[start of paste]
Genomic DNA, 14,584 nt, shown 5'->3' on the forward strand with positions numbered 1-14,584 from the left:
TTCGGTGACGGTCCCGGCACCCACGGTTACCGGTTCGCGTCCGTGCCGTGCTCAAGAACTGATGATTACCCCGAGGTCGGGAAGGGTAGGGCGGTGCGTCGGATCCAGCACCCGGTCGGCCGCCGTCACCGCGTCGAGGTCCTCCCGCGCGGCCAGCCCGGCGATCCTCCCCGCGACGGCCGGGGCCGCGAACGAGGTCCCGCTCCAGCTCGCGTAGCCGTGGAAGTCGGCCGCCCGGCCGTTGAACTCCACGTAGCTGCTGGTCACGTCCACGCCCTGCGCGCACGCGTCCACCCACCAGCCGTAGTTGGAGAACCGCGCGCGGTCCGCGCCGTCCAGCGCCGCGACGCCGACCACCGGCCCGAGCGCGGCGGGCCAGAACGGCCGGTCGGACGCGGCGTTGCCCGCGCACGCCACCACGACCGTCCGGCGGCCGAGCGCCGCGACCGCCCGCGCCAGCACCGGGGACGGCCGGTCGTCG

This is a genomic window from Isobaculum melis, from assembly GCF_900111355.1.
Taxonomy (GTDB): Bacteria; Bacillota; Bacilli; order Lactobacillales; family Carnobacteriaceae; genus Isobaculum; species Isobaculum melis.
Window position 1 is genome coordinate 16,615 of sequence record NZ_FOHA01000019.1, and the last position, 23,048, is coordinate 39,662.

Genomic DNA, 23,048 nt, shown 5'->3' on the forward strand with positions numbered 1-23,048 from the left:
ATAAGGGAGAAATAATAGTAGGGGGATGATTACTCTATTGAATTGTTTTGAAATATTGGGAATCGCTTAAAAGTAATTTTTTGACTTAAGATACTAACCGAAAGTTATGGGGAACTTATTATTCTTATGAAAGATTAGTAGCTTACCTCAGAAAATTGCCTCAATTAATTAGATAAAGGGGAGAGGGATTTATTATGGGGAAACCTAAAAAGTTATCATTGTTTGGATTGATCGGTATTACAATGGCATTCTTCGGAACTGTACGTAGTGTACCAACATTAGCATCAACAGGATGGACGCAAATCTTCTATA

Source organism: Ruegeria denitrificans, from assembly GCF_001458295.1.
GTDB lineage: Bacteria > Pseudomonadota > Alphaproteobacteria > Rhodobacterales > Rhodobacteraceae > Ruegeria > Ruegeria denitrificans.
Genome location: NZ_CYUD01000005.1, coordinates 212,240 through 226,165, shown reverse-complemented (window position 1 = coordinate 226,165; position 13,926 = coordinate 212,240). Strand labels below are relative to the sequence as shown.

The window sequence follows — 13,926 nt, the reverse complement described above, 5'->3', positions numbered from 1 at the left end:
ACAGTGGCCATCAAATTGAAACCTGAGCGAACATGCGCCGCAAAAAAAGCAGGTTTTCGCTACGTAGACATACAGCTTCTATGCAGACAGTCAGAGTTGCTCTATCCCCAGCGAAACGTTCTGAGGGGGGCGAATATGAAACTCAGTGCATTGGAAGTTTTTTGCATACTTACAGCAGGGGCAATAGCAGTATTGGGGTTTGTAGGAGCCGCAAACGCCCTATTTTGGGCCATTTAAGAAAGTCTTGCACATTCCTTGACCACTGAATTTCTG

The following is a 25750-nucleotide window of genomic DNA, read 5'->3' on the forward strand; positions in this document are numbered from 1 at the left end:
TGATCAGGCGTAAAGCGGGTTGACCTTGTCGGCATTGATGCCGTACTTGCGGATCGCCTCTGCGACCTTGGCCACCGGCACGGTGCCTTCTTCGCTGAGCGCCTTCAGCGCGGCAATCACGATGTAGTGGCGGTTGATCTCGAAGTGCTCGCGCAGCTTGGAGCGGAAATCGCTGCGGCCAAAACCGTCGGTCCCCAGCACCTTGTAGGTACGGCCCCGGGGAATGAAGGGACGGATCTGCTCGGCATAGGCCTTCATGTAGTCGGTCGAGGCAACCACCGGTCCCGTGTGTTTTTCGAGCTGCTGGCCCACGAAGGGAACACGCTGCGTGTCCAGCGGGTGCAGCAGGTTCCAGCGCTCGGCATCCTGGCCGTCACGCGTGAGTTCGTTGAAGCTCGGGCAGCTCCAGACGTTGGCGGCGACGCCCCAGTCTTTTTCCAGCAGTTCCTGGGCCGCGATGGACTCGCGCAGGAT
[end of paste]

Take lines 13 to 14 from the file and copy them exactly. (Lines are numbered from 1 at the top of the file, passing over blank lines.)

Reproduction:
The following is a 25750-nucleotide window of genomic DNA, read 5'->3' on the forward strand; positions in this document are numbered from 1 at the left end:
TGATCAGGCGTAAAGCGGGTTGACCTTGTCGGCATTGATGCCGTACTTGCGGATCGCCTCTGCGACCTTGGCCACCGGCACGGTGCCTTCTTCGCTGAGCGCCTTCAGCGCGGCAATCACGATGTAGTGGCGGTTGATCTCGAAGTGCTCGCGCAGCTTGGAGCGGAAATCGCTGCGGCCAAAACCGTCGGTCCCCAGCACCTTGTAGGTACGGCCCCGGGGAATGAAGGGACGGATCTGCTCGGCATAGGCCTTCATGTAGTCGGTCGAGGCAACCACCGGTCCCGTGTGTTTTTCGAGCTGCTGGCCCACGAAGGGAACACGCTGCGTGTCCAGCGGGTGCAGCAGGTTCCAGCGCTCGGCATCCTGGCCGTCACGCGTGAGTTCGTTGAAGCTCGGGCAGCTCCAGACGTTGGCGGCGACGCCCCAGTCTTTTTCCAGCAGTTCCTGGGCCGCGATGGACTCGCGCAGGAT